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Office Hours. Mon: 11:30 AM to 12:30 PM & 1:45 PM to 3:00 PM Wed: 11:30 A M to 12:30 PM Thr : 9:15 AM to 12:30 PM Fri: 10:00 AM to 12:00 P M. Lesson 9. Topographic Profiles Hess, McKnight’s Physical Geography , 10 ed. A3-A4. What is a “topographic profile?”.

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office hours

Office Hours

Mon: 11:30 AM to 12:30 PM & 1:45 PM to 3:00 PM

Wed: 11:30 AM to 12:30 PM

Thr: 9:15 AM to 12:30 PM

Fri: 10:00 AM to 12:00 PM

lesson 9

Lesson 9

Topographic Profiles

Hess, McKnight’s Physical Geography, 10 ed.


what is a topographic profile
What is a “topographic profile?”
  • Last week we discussed USGS topographic maps
    • 3D landscape on a 2D map
    • Use contour lines to connect equal elevation intervals
    • This is known as a “plain-view” map
  • A topographic profile is literally a “side view” along a line drawn over the topographic map
    • They show changes in elevation along a line
constructing a topographic profile
Constructing a Topographic Profile
  • On the topographic map, determine what profile you would like to measure
    • For this exercise & the homework, this is given as the line segment AB
  • If a computer program is not available, lay a piece of paper down along line AB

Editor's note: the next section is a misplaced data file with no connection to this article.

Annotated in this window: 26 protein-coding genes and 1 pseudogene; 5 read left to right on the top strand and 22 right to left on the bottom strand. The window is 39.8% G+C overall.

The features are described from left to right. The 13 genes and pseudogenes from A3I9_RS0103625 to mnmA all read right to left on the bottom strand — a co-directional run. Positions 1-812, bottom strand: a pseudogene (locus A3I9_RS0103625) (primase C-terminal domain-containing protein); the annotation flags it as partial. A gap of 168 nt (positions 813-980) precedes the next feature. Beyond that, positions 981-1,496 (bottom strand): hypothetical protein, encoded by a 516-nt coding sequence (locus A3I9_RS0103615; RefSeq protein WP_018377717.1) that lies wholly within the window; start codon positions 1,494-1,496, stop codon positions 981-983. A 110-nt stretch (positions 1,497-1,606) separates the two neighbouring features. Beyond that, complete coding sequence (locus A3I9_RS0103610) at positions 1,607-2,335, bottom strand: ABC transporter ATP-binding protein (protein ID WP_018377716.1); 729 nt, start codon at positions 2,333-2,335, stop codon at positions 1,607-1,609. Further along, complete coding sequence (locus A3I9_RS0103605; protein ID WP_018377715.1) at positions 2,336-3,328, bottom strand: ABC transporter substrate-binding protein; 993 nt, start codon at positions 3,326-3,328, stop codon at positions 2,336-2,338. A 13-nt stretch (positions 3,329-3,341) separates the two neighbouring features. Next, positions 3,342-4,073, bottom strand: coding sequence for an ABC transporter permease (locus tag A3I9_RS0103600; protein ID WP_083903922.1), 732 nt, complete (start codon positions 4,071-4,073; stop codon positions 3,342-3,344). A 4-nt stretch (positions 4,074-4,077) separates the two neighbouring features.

• Start from point A: wherever a contour line intersects the edge of the paper, place a short tick mark AND write down the elevation
  • Continue along the line to point B
    • Along the way, mark wherever a mountain peak, valley, or stream is located
    • Also mark any other important features (roads, buildings, etc)
constructing a topographic profile cont
Constructing a Topographic Profile, cont.
  • Next, transfer your paper with the tick marks, elevation, and features to a chart (will be provided)
  • Align your writing along the bottom of the chart
  • Start at point A: transfer your measurements along the X and Y-axis’ moving toward point B.
  • Connect the dots
  • Finish by adding the locations of mountain peaks, streams, roads ,etc.
snowville topo


  • Using the Snowville topographic map from last week, construct a profile along line AB.
    • The elevation at point A is 2093
    • The elevation at point B is 2085
    • Remember to draw both contour lines as “tick marks” AND important features
snowville topo1
  • Let’s see how our hand-drawn profile compares to a computer-generated image.
vertical exaggeration
Vertical Exaggeration
  • In our previous example, the y-axis intervals were the same as the elevation contours on the topographic map
  • In our case, the vertical scale we used matched the horizontal scale
  • This brings us to vertical exaggeration
vertical exaggeration cont
Vertical Exaggeration, cont.
  • Vertical exaggeration is created to emphasizes differences in elevation and to show relief
    • e.g., when there is a large amount of V. E., small hills appear to be tall mountain peaks on the graph
vertical exaggeration cont1
Vertical Exaggeration, cont.
  • To determine the amount of V. E., simply divide the horizontal distance one inch represents by the vertical distance one inch represents
vertical exaggeration con t1
Vertical Exaggeration, con.t
  • For the Snowville topographic profile:
    • The vertical distance on the graph was
      • 1” = ~100’
    • The horizontal distance on the graph (not shown) was
      • 1” = ~100’
    • Divide the horizontal (scale) distance by the vertical distance:
      • = 1.0
      • Thus the V. E. is 1.0 X (or the same as the horizontal distance)